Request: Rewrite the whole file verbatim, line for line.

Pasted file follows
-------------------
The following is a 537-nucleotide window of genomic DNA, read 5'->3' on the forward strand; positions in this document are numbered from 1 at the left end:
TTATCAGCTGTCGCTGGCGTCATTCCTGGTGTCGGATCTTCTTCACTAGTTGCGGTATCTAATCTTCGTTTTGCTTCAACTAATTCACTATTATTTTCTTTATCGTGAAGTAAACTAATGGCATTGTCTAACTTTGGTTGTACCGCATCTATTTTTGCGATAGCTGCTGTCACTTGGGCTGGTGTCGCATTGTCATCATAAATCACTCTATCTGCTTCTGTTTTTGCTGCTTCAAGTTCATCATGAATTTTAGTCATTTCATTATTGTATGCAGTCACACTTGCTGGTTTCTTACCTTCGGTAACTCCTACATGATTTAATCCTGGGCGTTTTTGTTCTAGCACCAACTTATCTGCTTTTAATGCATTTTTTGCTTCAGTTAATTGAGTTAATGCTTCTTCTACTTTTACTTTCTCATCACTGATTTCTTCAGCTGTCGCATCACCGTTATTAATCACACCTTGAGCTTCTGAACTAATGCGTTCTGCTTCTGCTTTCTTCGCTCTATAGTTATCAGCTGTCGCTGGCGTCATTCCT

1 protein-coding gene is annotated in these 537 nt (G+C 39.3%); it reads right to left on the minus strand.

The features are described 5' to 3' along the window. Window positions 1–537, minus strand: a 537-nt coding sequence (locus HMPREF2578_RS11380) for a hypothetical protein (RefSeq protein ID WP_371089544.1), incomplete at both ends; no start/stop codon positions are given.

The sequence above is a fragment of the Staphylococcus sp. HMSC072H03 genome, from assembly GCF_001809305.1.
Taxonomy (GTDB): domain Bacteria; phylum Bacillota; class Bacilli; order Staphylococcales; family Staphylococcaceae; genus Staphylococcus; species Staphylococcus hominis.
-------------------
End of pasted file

The following is a 537-nucleotide window of genomic DNA, read 5'->3' on the forward strand; positions in this document are numbered from 1 at the left end:
TTATCAGCTGTCGCTGGCGTCATTCCTGGTGTCGGATCTTCTTCACTAGTTGCGGTATCTAATCTTCGTTTTGCTTCAACTAATTCACTATTATTTTCTTTATCGTGAAGTAAACTAATGGCATTGTCTAACTTTGGTTGTACCGCATCTATTTTTGCGATAGCTGCTGTCACTTGGGCTGGTGTCGCATTGTCATCATAAATCACTCTATCTGCTTCTGTTTTTGCTGCTTCAAGTTCATCATGAATTTTAGTCATTTCATTATTGTATGCAGTCACACTTGCTGGTTTCTTACCTTCGGTAACTCCTACATGATTTAATCCTGGGCGTTTTTGTTCTAGCACCAACTTATCTGCTTTTAATGCATTTTTTGCTTCAGTTAATTGAGTTAATGCTTCTTCTACTTTTACTTTCTCATCACTGATTTCTTCAGCTGTCGCATCACCGTTATTAATCACACCTTGAGCTTCTGAACTAATGCGTTCTGCTTCTGCTTTCTTCGCTCTATAGTTATCAGCTGTCGCTGGCGTCATTCCT

1 protein-coding gene is annotated in these 537 nt (G+C 39.3%); it reads right to left on the minus strand.

The features are described 5' to 3' along the window. Window positions 1–537, minus strand: a 537-nt coding sequence (locus HMPREF2578_RS11380) for a hypothetical protein (RefSeq protein ID WP_371089544.1), incomplete at both ends; no start/stop codon positions are given.

The sequence above is a fragment of the Staphylococcus sp. HMSC072H03 genome, from assembly GCF_001809305.1.
Taxonomy (GTDB): domain Bacteria; phylum Bacillota; class Bacilli; order Staphylococcales; family Staphylococcaceae; genus Staphylococcus; species Staphylococcus hominis.